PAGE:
FROM East Of Eden by John Steinbeck
OF ALL THE CHILDREN Una had the least humor. She met and married an intense dark man—a man whose fingers were stained with chemicals, mostly silver nitrate. He was one of those men who live in poverty so that their lines of questioning may continue. His question was about photography. He believed that the exterior world could be transferred to paper—not in the ghost shadings of black and white but in the colors the human eye perceives.
His name was Anderson and he had little gift for communication. Like most technicians, he had a terror and a contempt for speculation. The inductive leap was not for him. He dug a step and pulled himself up one single step, the way a man climbs the last shoulder of a mountain. He had great contempt, born of fear, for the Hamiltons, for they all half believed they had wings—and they got some bad falls that way.
Anderson never fell, never slipped back, never flew. His steps moved slowly, slowly upward, and in the end, it is said, he found what he wanted—color film. He married Una, perhaps, because she had little humor, and this reassured him. And because her family frightened and embarrassed him, he took her away to the north, and it was black and lost where he went—somewhere on the borders of Oregon. He must have lived a very primitive life with his bottles and papers.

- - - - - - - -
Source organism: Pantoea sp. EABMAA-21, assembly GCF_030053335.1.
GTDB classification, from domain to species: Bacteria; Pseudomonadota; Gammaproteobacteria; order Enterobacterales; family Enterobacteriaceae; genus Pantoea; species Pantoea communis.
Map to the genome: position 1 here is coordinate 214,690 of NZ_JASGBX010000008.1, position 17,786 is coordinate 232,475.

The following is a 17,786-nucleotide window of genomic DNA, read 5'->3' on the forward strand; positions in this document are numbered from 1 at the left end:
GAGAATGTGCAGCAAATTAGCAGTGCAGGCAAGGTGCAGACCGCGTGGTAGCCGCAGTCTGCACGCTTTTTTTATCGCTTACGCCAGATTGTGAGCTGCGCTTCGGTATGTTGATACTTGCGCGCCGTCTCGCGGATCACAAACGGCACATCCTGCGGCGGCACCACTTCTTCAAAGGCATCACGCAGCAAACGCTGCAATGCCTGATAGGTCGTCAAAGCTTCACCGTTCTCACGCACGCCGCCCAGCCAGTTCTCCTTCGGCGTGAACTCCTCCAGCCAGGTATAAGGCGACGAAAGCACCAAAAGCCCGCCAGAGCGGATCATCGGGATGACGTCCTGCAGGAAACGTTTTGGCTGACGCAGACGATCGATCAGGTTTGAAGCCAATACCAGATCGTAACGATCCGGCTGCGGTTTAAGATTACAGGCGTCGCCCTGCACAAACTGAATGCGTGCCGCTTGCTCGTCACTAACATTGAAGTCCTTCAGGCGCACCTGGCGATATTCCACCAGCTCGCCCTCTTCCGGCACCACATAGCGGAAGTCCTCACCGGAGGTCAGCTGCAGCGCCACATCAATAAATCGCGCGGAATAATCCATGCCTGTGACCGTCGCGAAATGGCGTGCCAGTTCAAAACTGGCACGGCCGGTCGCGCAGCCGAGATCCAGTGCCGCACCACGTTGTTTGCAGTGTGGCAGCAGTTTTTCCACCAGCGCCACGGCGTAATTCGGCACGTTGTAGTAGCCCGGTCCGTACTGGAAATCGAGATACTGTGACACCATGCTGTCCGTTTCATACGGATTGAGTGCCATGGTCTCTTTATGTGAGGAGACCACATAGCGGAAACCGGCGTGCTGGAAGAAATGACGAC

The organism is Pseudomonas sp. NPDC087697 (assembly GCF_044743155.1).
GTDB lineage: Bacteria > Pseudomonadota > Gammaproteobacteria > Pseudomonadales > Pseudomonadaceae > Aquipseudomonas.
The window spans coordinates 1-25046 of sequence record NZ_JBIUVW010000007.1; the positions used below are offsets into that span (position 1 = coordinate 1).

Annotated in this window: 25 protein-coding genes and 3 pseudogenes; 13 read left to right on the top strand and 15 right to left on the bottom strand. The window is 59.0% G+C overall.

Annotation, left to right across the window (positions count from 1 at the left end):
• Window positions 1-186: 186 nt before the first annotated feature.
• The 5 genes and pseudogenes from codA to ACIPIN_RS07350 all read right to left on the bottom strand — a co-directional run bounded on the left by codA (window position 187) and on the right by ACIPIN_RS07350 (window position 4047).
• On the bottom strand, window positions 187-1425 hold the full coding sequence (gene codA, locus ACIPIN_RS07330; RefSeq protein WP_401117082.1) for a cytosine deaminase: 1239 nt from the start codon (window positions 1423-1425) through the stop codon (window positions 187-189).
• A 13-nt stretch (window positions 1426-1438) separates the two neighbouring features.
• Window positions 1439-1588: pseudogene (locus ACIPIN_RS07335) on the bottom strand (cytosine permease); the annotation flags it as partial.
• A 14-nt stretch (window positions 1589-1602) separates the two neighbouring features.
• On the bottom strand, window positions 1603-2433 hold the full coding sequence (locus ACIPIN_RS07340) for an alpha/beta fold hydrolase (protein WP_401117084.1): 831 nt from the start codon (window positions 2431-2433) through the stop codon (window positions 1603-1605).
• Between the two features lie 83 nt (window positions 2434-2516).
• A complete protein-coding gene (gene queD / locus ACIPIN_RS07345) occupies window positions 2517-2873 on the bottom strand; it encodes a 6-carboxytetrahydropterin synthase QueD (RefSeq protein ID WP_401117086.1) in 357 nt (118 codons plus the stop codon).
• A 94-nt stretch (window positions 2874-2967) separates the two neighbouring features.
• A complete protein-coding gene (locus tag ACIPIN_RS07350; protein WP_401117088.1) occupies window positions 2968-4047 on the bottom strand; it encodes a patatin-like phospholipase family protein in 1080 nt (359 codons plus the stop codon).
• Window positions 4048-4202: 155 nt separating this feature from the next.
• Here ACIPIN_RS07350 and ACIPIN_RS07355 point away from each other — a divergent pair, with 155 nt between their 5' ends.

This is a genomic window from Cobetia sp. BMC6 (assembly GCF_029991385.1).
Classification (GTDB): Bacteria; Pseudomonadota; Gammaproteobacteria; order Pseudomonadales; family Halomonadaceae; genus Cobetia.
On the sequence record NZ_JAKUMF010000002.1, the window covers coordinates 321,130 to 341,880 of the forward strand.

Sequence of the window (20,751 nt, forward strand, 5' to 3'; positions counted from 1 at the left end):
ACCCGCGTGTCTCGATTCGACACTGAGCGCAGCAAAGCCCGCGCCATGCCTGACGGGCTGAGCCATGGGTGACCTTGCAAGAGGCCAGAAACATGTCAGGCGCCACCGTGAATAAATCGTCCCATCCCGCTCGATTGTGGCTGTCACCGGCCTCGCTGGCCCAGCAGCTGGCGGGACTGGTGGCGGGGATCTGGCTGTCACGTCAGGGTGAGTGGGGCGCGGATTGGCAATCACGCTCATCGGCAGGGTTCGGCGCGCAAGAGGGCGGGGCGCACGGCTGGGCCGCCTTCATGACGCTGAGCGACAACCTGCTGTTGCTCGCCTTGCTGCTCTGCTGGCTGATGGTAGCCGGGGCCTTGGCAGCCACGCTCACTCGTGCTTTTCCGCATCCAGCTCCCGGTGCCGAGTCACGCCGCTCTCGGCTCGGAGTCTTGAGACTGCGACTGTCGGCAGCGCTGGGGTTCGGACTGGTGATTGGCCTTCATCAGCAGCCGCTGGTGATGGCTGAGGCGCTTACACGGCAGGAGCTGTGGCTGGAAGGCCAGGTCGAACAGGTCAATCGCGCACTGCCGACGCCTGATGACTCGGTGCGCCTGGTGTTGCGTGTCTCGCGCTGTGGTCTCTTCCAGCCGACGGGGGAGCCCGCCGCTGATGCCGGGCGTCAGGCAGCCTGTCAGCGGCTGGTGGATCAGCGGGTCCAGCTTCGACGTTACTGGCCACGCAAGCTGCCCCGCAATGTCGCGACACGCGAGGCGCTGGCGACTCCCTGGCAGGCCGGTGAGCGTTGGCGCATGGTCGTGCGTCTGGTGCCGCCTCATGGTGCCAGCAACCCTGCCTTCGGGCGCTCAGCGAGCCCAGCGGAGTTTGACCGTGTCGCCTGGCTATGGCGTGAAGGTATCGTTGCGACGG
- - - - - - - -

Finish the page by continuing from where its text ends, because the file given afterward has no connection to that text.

Una wrote bleak letters without joy but also without self-?pity. She was well and she hoped her family was well. Her husband was near to his discovery.
And then she died and her body was shipped home.
I never knew Una. She was dead before I remember, but George Hamilton told me about it many years later and his eyes filled with tears and his voice croaked in the telling.
“Una was not a beautiful girl like Mollie,” he said. “But she had the loveliest hands and feet. Her ankles were as slender as grass and she moved like grass. Her fingers were long and the nails narrow and shaped like almonds. And Una had lovely skin too, translucent, even glowing.
“She didn’t laugh and play like the rest of us. There was something set apart about her. She seemed always to be listening. When she was reading, her face would be like the face of one listening to music. And when we asked her any question, why, she gave the answer, if she knew it—not pointed up and full of color and ‘maybes’ and ‘it-?might-?bes’ the way the rest of us would. We were always full of bull. There was some pure simple thing in Una,” George said.
“And then they brought her home. Her nails were broken to the quick and her fingers cracked and all worn out. And her poor, dear feet—” George could not go on for a while, and then he said with the fierceness of a man trying to control himself, “Her feet were broken and gravel-?cut and briar-?cut. Her dear feet had not worn shoes for a long time. And her skin was rough as rawhide.
“We think it was an accident,” he said. “So many chemicals around. We think it was.”
But Samuel thought and mourned in the thought that the accident was pain and despair.
Una’s death struck Samuel like a silent earthquake. He said no brave and reassuring words, he simply sat alone and rocked himself. He felt that it was his neglect had done it.
And now his tissue, which had fought joyously against time, gave up a little. His young skin turned old, his clear eyes dulled, and a little stoop came to his great shoulders. Liza with her acceptance could take care of tragedy; she had no real hope this side of Heaven. But Samuel had put up a laughing wall against natural laws, and Una’s death breached his battlements. He became an old man.